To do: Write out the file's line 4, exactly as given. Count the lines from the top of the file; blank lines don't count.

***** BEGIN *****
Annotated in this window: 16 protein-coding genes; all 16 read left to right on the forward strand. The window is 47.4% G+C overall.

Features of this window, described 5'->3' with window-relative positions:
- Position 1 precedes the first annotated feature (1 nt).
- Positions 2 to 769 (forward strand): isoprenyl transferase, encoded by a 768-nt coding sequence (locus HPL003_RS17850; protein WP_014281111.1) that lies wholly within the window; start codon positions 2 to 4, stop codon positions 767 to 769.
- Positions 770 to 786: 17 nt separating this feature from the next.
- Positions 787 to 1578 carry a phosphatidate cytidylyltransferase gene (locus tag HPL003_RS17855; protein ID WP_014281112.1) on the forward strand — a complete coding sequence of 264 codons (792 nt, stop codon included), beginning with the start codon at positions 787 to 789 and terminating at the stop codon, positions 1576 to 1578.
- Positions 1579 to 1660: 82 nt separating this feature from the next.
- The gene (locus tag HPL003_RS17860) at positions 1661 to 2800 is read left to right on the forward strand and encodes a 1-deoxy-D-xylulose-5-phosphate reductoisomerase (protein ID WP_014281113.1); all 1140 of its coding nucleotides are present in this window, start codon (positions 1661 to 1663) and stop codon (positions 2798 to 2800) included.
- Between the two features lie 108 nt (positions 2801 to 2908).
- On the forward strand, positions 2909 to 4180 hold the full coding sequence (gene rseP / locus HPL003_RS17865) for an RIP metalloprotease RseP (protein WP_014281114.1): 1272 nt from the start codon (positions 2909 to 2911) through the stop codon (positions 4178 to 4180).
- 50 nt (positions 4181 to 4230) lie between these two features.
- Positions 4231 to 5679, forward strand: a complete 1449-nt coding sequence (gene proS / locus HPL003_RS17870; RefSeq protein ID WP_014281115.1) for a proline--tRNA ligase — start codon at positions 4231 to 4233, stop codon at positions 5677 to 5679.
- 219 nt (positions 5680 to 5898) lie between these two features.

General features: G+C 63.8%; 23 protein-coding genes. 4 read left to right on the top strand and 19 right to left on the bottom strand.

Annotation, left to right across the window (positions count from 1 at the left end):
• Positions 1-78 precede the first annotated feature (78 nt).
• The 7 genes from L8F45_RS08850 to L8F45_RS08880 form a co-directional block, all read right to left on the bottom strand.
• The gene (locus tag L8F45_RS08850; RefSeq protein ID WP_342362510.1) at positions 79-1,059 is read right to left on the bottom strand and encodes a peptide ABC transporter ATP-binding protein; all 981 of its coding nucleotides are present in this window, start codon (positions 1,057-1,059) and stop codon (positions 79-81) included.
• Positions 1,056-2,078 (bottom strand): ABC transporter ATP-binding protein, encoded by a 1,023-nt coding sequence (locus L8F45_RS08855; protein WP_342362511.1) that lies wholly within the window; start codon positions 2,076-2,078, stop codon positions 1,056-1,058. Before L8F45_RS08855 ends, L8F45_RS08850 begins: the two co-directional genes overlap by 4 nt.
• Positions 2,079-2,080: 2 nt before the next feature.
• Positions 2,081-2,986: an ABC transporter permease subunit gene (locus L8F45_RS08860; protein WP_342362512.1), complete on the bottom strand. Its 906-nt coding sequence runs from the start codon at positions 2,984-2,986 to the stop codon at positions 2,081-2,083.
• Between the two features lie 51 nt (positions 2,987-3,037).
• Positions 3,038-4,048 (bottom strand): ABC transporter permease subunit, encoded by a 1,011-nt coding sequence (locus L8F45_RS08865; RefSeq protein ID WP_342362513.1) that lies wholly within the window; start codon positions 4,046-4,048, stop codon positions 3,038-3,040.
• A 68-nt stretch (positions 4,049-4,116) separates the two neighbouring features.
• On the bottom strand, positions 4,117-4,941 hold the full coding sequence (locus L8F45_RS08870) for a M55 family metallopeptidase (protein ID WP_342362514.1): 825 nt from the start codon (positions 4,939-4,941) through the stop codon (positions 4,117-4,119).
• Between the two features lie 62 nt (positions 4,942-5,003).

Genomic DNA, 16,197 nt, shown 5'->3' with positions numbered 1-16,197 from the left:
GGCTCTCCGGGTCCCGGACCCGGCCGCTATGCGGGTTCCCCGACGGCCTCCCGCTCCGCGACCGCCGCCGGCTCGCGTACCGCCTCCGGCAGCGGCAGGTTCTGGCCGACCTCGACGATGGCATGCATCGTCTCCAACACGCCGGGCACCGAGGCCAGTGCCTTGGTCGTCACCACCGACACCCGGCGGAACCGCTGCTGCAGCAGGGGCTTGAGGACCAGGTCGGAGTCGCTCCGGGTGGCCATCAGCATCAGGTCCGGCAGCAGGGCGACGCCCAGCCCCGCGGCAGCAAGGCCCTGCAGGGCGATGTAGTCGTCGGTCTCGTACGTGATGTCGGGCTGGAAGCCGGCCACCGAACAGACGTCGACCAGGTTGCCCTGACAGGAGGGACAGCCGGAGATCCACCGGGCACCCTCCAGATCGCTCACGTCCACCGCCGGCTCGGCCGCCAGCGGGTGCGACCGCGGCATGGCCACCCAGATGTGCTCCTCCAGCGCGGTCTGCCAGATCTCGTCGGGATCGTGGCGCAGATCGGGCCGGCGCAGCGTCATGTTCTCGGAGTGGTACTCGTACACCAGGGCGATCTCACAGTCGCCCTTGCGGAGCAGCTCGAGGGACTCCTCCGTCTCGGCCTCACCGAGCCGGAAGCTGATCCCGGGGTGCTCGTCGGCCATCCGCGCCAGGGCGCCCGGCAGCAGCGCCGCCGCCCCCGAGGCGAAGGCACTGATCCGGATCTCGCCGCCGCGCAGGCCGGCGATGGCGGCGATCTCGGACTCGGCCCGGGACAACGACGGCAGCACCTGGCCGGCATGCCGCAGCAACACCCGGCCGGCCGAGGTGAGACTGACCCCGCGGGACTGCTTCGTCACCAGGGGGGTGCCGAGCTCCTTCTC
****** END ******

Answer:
- Positions 2 to 769 (forward strand): isoprenyl transferase, encoded by a 768-nt coding sequence (locus HPL003_RS17850; protein WP_014281111.1) that lies wholly within the window; start codon positions 2 to 4, stop codon positions 767 to 769.